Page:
Degree Type


Date of Award


Degree Name

Master of Science




Human Computer Interaction

First Advisor

Thomas Holme


Being able to use representations is a fundamental skill in chemistry. It is important for instructors to make sure that students are proficient in using them in the classroom. Until now, research related to students' use of representations as mainly focused on the knowledge differences between experts vs novices and what misconceptions students have while using representations. This study sought to contribute to that research by investigating which types of representations students use by the way of a web-based assessment which was able to track student representation use, including time spent accessing specific representations within a set of five possibilities.

A two phase research study was used to complete this work. The first phase consisted of developing the initial build of the web-based assessment tool then refining it using usability testing. Twenty-three chemistry students were interviewed regarding the usability of the web-based assessment which led to seven major modifications of the assessment's interface. During the second phase, the web-based assessment was given to 626 general chemistry students across two large Midwestern universities. Results showed the web-based assessment to be an effective method of measurement and that chemistry students seem to be narrow in their choice of representations. Specifically, students used the Lewis structure for the majority of the assessment. This observation points to the importance of the chemistry context in driving student representation use.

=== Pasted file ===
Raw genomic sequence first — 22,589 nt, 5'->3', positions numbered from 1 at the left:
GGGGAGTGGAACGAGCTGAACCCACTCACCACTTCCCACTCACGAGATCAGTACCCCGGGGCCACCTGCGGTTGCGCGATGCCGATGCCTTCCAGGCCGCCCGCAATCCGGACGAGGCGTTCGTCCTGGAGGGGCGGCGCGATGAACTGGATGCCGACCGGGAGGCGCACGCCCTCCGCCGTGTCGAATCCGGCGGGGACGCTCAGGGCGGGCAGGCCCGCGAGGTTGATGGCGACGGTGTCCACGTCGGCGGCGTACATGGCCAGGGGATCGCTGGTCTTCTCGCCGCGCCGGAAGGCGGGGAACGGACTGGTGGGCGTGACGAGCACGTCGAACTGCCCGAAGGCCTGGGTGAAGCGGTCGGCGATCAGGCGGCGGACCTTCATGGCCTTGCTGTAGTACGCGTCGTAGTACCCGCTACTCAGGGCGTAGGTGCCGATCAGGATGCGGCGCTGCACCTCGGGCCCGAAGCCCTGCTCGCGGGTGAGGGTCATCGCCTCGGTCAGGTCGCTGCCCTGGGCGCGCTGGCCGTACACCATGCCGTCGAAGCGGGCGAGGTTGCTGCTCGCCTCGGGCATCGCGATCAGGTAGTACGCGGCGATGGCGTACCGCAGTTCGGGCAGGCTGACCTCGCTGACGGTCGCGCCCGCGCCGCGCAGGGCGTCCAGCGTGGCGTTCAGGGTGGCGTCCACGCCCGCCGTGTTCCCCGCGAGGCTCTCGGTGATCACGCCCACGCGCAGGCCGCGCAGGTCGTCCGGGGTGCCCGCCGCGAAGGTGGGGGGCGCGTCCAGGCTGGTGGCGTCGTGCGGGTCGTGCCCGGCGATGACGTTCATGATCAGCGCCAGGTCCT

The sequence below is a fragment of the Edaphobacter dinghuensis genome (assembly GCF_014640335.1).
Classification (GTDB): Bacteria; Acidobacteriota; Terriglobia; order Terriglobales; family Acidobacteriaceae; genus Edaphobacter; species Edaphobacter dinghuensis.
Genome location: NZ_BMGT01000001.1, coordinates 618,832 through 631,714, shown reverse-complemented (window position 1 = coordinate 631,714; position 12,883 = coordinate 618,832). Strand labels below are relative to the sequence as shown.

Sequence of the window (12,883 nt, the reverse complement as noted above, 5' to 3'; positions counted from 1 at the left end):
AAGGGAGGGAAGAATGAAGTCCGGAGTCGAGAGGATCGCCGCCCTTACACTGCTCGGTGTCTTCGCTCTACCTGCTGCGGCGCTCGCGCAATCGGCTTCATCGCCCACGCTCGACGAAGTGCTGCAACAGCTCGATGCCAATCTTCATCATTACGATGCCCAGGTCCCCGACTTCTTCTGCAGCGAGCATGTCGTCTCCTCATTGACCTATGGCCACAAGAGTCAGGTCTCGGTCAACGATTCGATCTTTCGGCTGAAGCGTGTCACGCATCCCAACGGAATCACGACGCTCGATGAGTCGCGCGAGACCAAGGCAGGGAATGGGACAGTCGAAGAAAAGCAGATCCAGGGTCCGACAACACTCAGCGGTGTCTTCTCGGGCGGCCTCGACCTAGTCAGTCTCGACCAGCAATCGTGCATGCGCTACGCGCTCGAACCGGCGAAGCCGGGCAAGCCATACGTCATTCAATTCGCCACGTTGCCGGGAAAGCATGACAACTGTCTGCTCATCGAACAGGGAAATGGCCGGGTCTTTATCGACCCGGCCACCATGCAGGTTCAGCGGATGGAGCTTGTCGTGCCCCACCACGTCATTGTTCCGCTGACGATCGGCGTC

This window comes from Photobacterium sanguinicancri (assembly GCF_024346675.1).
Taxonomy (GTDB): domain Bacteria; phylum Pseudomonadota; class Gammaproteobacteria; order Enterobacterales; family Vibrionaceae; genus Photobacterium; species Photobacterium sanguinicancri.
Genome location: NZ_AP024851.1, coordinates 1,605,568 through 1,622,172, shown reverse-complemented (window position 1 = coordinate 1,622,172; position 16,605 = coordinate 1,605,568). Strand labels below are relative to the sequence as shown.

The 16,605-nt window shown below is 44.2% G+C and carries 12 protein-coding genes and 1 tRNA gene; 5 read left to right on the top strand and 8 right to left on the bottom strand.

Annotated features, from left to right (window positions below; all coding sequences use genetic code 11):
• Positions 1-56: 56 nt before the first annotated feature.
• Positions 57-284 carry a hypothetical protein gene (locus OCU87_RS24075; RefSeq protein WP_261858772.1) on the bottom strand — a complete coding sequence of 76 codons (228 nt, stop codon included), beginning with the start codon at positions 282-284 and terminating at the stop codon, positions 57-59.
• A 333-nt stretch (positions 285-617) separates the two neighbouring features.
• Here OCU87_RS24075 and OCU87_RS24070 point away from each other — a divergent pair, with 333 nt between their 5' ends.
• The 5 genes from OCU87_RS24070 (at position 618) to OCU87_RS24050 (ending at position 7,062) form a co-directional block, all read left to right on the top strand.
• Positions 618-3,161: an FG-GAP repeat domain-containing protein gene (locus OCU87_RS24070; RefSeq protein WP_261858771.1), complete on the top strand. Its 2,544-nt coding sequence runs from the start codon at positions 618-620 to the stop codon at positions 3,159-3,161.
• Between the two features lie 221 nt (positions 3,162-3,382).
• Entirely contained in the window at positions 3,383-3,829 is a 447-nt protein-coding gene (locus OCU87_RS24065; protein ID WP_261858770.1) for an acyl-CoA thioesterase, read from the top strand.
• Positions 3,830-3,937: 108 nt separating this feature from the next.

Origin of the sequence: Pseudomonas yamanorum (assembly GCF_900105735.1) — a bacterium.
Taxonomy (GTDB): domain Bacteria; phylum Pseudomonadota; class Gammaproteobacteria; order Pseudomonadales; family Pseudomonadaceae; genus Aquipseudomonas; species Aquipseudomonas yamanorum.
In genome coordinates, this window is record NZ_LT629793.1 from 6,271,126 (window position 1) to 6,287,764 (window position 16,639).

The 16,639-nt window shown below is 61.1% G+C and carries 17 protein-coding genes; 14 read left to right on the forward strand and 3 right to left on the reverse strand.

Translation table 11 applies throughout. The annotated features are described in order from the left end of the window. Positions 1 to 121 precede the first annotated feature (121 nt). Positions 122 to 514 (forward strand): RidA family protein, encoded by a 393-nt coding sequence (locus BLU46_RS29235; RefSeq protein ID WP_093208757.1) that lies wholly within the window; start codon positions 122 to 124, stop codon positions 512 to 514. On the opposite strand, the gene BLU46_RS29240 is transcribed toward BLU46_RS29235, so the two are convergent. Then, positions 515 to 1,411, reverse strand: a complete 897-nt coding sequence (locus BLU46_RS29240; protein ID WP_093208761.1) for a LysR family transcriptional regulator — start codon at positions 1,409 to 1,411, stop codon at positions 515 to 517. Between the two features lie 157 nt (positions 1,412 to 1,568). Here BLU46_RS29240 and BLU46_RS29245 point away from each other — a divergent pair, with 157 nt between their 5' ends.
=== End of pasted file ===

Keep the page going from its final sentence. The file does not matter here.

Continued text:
In conclusion, this interdisciplinary work offers a new method with which to measure students' use of representations in chemistry while highlighting general chemistry students' tendency to use a limited choice of representations in an assessment setting.


Copyright Owner

Jack Polifka



File Format


File Size

150 pages